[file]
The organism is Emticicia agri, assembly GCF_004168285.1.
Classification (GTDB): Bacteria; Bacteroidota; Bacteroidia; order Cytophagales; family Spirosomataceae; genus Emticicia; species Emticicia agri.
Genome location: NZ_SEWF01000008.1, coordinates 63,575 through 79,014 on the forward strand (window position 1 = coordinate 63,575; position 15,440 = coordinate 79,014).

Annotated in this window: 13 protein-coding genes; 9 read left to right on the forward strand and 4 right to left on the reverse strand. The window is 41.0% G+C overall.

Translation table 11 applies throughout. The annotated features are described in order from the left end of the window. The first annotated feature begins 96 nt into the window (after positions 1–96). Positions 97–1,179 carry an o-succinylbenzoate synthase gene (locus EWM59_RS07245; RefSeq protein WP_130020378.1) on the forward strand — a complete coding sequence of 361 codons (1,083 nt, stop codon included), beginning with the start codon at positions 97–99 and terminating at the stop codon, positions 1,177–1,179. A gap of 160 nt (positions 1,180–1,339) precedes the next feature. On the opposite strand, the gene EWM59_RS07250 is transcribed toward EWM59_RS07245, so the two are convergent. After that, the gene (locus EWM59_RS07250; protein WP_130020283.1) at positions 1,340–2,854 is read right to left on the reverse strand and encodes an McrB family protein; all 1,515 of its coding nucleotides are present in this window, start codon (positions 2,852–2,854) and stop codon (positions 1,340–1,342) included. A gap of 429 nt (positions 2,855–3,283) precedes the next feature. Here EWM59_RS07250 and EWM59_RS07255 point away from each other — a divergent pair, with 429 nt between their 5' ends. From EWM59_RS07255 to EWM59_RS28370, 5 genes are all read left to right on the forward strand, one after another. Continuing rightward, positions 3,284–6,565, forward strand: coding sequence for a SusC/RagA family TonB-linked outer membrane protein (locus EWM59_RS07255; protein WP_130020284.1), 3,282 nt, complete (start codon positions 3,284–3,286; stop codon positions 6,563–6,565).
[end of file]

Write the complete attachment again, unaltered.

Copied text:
The organism is Emticicia agri, assembly GCF_004168285.1.
Classification (GTDB): Bacteria; Bacteroidota; Bacteroidia; order Cytophagales; family Spirosomataceae; genus Emticicia; species Emticicia agri.
Genome location: NZ_SEWF01000008.1, coordinates 63,575 through 79,014 on the forward strand (window position 1 = coordinate 63,575; position 15,440 = coordinate 79,014).

Annotated in this window: 13 protein-coding genes; 9 read left to right on the forward strand and 4 right to left on the reverse strand. The window is 41.0% G+C overall.

Translation table 11 applies throughout. The annotated features are described in order from the left end of the window. The first annotated feature begins 96 nt into the window (after positions 1–96). Positions 97–1,179 carry an o-succinylbenzoate synthase gene (locus EWM59_RS07245; RefSeq protein WP_130020378.1) on the forward strand — a complete coding sequence of 361 codons (1,083 nt, stop codon included), beginning with the start codon at positions 97–99 and terminating at the stop codon, positions 1,177–1,179. A gap of 160 nt (positions 1,180–1,339) precedes the next feature. On the opposite strand, the gene EWM59_RS07250 is transcribed toward EWM59_RS07245, so the two are convergent. After that, the gene (locus EWM59_RS07250; protein WP_130020283.1) at positions 1,340–2,854 is read right to left on the reverse strand and encodes an McrB family protein; all 1,515 of its coding nucleotides are present in this window, start codon (positions 2,852–2,854) and stop codon (positions 1,340–1,342) included. A gap of 429 nt (positions 2,855–3,283) precedes the next feature. Here EWM59_RS07250 and EWM59_RS07255 point away from each other — a divergent pair, with 429 nt between their 5' ends. From EWM59_RS07255 to EWM59_RS28370, 5 genes are all read left to right on the forward strand, one after another. Continuing rightward, positions 3,284–6,565, forward strand: coding sequence for a SusC/RagA family TonB-linked outer membrane protein (locus EWM59_RS07255; protein WP_130020284.1), 3,282 nt, complete (start codon positions 3,284–3,286; stop codon positions 6,563–6,565).